“The Easier It Is To Quantify, the Less It’s Worth”

This quote from Seth Godin (Linchpin, 2010), sparked my thinking about metrics and outcomes. It parallels what I’ve quipped in presentations, “I’d rather have a fuzzy measure of something important than a precise measure of something unimportant.” In Measuring and Managing Performance in Organizations (1996) Rob Austin discusses the difference between desired outcomes and performance measures—and that those are likely to be in conflict with one another. Because of the difficulties in finding good measures for desired outcomes, we often substitute things that are easy to measure, but that cause long-term damage. Assessing the desired outcome of programmer productivity by measuring lines of code is a classic misuse of a metric.

Historically we assess project success, or failure, by measuring scope, schedule, and cost—especially cost and schedule because they are easy to measure (think earned value analysis). However, the desired outcome, from a customer perspective is to receive a releasable product, of acceptable quality, within a set of constraints (schedule or cost for example). For most projects, rather than asking, “Did we implement all the requirements (a scope question)?” the question should be “Can we release this product now?” Accessing release-ability (a value-oriented question) and quality may be “fuzzier” than measuring cost and schedule, but just maybe they are closer to representing the customer’s true desired outcome.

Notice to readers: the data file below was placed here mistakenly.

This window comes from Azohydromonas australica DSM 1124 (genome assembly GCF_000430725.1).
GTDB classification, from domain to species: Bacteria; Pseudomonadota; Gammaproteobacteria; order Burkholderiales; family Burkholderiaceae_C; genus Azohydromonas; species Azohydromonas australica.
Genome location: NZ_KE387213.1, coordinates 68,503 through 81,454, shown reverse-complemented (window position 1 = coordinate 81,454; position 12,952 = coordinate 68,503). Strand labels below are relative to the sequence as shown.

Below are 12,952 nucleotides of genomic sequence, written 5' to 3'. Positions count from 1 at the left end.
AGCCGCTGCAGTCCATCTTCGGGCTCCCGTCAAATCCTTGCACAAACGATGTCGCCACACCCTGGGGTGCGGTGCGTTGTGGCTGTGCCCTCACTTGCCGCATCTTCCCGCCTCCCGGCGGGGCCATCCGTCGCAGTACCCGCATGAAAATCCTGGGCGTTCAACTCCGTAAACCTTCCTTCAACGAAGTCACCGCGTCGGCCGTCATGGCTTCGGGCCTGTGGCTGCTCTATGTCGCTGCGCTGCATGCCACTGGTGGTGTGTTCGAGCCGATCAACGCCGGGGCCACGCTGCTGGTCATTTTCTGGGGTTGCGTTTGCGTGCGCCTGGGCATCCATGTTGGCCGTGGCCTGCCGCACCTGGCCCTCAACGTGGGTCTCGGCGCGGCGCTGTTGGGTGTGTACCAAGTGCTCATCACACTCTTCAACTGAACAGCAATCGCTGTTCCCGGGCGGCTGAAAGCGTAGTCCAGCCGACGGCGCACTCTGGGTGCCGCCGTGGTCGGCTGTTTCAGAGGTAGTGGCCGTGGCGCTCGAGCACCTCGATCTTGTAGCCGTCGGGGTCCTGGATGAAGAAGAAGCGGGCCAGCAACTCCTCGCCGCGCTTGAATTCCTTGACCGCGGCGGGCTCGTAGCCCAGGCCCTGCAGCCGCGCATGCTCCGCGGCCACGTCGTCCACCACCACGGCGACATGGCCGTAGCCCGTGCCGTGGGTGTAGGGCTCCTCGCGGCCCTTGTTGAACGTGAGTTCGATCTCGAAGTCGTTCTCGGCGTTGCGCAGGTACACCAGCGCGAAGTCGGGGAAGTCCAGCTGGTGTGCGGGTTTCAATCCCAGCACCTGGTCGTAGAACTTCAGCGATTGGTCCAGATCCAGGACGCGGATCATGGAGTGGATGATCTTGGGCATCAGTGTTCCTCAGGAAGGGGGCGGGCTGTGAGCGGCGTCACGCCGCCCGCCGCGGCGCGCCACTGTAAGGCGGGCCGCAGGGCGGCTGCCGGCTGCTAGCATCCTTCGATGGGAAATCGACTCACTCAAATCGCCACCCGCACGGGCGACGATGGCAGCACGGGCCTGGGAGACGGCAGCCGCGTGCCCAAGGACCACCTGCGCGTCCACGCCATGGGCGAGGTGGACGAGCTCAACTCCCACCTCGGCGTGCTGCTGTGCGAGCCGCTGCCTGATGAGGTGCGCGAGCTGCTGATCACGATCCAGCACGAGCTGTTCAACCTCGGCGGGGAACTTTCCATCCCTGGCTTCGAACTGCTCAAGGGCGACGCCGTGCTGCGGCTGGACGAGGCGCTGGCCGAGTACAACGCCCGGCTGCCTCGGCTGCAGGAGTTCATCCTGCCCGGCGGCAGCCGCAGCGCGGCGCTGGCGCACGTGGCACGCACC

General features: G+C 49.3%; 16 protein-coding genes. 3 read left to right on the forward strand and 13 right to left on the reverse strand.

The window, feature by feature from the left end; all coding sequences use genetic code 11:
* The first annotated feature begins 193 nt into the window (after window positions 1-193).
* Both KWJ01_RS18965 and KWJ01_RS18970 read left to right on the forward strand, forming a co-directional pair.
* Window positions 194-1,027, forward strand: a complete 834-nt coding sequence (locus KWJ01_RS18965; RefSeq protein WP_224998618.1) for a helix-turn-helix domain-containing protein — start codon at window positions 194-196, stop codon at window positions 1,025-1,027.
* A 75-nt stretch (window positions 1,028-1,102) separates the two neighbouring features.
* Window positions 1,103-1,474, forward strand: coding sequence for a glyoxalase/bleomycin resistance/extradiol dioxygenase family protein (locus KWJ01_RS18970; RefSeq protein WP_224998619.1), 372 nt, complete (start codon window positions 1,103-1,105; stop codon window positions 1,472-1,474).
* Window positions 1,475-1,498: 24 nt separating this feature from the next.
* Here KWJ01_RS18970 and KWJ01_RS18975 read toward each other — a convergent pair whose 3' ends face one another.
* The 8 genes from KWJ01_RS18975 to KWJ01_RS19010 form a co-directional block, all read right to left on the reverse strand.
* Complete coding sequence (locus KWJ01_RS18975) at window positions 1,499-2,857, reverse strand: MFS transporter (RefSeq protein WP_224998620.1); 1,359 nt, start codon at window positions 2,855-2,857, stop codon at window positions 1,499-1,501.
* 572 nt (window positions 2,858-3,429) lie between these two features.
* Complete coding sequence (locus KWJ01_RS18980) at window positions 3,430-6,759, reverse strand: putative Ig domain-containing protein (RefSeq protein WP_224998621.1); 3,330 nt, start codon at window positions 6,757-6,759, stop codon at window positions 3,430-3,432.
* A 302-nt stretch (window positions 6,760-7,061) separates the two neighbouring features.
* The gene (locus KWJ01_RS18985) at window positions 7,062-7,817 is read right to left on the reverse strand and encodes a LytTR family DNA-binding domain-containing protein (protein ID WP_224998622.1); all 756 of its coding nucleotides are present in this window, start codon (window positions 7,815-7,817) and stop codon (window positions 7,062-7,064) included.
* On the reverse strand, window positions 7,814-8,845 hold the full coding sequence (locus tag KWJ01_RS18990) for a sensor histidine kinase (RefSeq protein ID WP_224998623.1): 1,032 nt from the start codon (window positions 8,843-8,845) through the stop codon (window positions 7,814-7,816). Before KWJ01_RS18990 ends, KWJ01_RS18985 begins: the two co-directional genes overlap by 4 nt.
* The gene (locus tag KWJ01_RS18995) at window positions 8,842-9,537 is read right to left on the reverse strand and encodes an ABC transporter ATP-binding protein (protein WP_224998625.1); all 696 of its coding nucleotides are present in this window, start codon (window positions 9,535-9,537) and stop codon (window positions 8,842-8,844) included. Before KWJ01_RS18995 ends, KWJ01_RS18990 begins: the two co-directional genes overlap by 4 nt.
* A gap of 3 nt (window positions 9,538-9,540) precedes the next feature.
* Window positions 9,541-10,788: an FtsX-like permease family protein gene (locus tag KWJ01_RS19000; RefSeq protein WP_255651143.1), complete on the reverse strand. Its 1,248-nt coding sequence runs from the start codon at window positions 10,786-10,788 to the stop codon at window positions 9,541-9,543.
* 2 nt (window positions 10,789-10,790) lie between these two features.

1. Jennipher Marie says:

      Great post Jim.

      Realizing this can be slow going for a lot of people (especially when all they have known is the waterfall approach to product development.) As a Product Manager I’ve seen the harm that can be caused by only talking about a date being meet with the predefined feature set. We product managers should be worrying about the quality and value of the product but some times it can be hard when your management doesn’t agree.